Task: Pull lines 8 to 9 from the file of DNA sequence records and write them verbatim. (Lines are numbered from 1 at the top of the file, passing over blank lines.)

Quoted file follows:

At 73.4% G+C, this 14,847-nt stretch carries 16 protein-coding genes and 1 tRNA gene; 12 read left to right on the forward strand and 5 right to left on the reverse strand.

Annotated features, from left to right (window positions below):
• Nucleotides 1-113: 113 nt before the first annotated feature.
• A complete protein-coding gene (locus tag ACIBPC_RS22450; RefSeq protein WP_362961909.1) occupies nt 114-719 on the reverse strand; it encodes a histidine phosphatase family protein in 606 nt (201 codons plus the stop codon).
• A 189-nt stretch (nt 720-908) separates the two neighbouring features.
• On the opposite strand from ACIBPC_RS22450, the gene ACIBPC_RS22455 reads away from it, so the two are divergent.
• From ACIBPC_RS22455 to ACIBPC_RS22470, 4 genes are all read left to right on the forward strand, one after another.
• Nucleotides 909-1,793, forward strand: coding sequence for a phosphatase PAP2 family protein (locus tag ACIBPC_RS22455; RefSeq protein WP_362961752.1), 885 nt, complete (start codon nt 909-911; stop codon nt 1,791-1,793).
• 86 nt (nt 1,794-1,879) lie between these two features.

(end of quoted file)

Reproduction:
• Nucleotides 909-1,793, forward strand: coding sequence for a phosphatase PAP2 family protein (locus tag ACIBPC_RS22455; RefSeq protein WP_362961752.1), 885 nt, complete (start codon nt 909-911; stop codon nt 1,791-1,793).
• 86 nt (nt 1,794-1,879) lie between these two features.